"If the majority of smartphones sold in 2013 have larger than 4-inch screens, Apple isn't going to miss the market opportunity by sticking too long with its one-handed phone design," he says.
But it's not clear that Apple sees "market opportunity" the way Farber does. For one thing, Apple isn't offering "smartphone choice." It's offering "the iPhone," a specific brand that to date, still seems to be the most popular single brand (though the Samsung Galaxy S III, released in June, is at least closing in, in terms of unit sales).
It's not entirely clear how, or even whether, Samsung and Apple "compete" in smartphones. "The basis of competition is the aspect of an offering for which a customer is willing to pay a premium price," according to independent analyst Horace Dediu, in an August 2012 post at his Asymco blog. "It's hard to know (or to put your finger on) what the basis actually is, but we can test whether it's the same by measuring whether two products capture prices the same way. If one product that seems to resemble another can obtain price advantage consistently, then perhaps it's being bought for a different reason."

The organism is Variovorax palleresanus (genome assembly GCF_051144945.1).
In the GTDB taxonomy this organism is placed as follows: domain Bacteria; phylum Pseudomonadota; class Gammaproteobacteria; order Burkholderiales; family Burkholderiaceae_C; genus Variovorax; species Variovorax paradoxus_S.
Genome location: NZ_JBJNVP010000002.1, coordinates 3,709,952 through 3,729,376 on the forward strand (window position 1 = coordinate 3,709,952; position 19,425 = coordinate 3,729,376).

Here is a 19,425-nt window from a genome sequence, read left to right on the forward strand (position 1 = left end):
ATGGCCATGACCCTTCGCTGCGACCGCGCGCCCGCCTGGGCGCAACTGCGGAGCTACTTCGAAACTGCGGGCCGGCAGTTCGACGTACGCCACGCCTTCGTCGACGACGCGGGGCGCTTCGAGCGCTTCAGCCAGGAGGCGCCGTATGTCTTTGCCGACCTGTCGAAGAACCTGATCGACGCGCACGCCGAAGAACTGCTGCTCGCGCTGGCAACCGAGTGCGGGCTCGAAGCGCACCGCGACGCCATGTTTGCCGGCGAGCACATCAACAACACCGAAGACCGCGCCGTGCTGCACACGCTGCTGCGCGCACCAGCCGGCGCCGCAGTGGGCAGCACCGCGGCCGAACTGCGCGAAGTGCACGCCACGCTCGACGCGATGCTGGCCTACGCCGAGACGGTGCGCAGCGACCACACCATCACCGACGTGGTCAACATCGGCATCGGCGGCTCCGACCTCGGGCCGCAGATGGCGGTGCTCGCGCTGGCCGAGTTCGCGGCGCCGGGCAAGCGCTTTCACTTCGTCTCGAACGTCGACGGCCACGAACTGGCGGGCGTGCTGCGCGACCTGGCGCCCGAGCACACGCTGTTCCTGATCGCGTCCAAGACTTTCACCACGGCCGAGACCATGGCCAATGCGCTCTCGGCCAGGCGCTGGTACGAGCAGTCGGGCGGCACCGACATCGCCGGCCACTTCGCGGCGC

Didiu's numbers show the earlier Galaxy S models having some success in the U.S., but not matching iPhone sales, or growing in overall sales volume. These numbers were taken before the July 2012 introduction of the S III on U.S. mobile networks.
Two other charts show the difference between iPhone prices and Android smartphone prices. One shows that the unsubsidized prices for iPhone models have been considerably higher than for the Galaxy S I and II models, and have decreased at a much slower rate over time. The second chart compares "price erosion" for the iPhone models and for a wide range of Android smartphones over their first four quarters of sales: the Galaxy S models have much less erosion than many other models, but all the Android phones show significantly greater price erosion than the iPhones.
"Samsung's pattern is not unusual...," Dediu concludes. "Prices drop. It's a standard industry phenomenon. Therefore the question is not perhaps what is Samsung's basis of competition: it's the same as the overall phone industry. The question is, what is the basis of competition for the iPhone."
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